To hear Todd Gitlin tell it, the pride that the mainstream press takes in its watchdog role is more than a little misplaced – but that doesn’t mean the ideal is any less important.   And with media fragmentation in the age of the Internet, people more than ever need institutions of some kind that […]

To hear Todd Gitlin tell it, the pride that the mainstream press takes in
its watchdog role is more than a little misplaced – but that doesn’t mean the
ideal is any less important.

 

And with media fragmentation in the
age of the Internet, people more than ever need institutions of some kind that
will “connect the dots” of day-to-day events and create a coherent, truthful
picture of the world, says Gitlin, the 1960s New Left leader turned media
scholar.

 

Whether they’ll get that is another
story. Visiting Milwaukee this week, Gitlin offered an assessment that was
often dour, though lightly leavened with hope.

 

“I plead for journalism to rise
above a badly smudged history,” he told a packed room at the Marquette
University student union Tuesday afternoon, where he delivered the MU
journalism school’s annual Niemen Lecture. “We need light badly, wherever it
may be found.”

 

Gitlin bemoaned the distracted and
frivolous nature of much popular media, but found promise in the rise of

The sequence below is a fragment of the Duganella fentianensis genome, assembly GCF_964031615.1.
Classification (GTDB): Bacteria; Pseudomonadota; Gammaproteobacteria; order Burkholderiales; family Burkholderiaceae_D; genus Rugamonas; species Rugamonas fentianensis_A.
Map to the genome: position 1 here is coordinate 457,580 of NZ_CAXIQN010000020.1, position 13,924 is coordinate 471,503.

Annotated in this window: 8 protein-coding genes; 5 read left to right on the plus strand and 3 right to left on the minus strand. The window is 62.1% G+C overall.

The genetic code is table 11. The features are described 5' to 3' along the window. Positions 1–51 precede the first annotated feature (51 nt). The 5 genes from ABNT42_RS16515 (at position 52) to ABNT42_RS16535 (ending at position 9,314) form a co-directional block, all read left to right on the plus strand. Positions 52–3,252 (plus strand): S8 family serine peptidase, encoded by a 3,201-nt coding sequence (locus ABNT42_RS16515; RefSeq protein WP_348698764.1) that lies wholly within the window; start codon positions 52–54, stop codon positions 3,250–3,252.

serious, nonprofit ventures and the emergence of dissident groups and
individuals lifting the veil from government secrets – the result, he said, of
“a sort of para-jourrnalism in symbiosis with the mainstream media.”

 

He warned, though, that the
proliferation of voices has not necessarily produced a shared understanding of
the truth by which people can take part in their own self-government – but,
instead, a cacophony in which people can easily limit their own media
consumption to their personal pleasures and prejudices.

 

 “To speak of the glut of information sources
living in cloud cuckoo land as a democratic improvement is rather too much,” he
said. But when a questioner asked what could be done to change what he called
the “self-confirming bubble,” he admitted, “I don’t think that’s reversible.”

 


Gitlin comes to the job of academic media analyst
by way of
social-change activist: organizing for nuclear disarmament as an undergrad at
Harvard (where he majored in math), serving as president of Students for a
Democratic Society in the early 1960s, and later organizing demonstrations
against the Vietnam War and against American corporations supporting the
government of South Africa (then under white rule that enforced racial
separation). His dissertation for his Ph.D. in sociology from the University of
California at Berkeley examined the media and the New Left and evolved into his
book, The Whole World Is Watching.

 

He now heads the Ph.D.
in Communications program
at Columbia University and is a professor of
Journalism and Sociology at the Graduate School of Journalism there. Gitlin has
published prolifically, with poetry and fiction in his portfolio along with a
long list of books on social movements, the media, and related topics. In 2012
he published an e-book, Occupy
Nation:  The Roots, the Spirit, and the
Promise of Occupy Wall Street
, reported and written over about a two-month
period.

 

The American press, Gitlin told his
Marquette audience, has more often than not fallen well short of the ideals to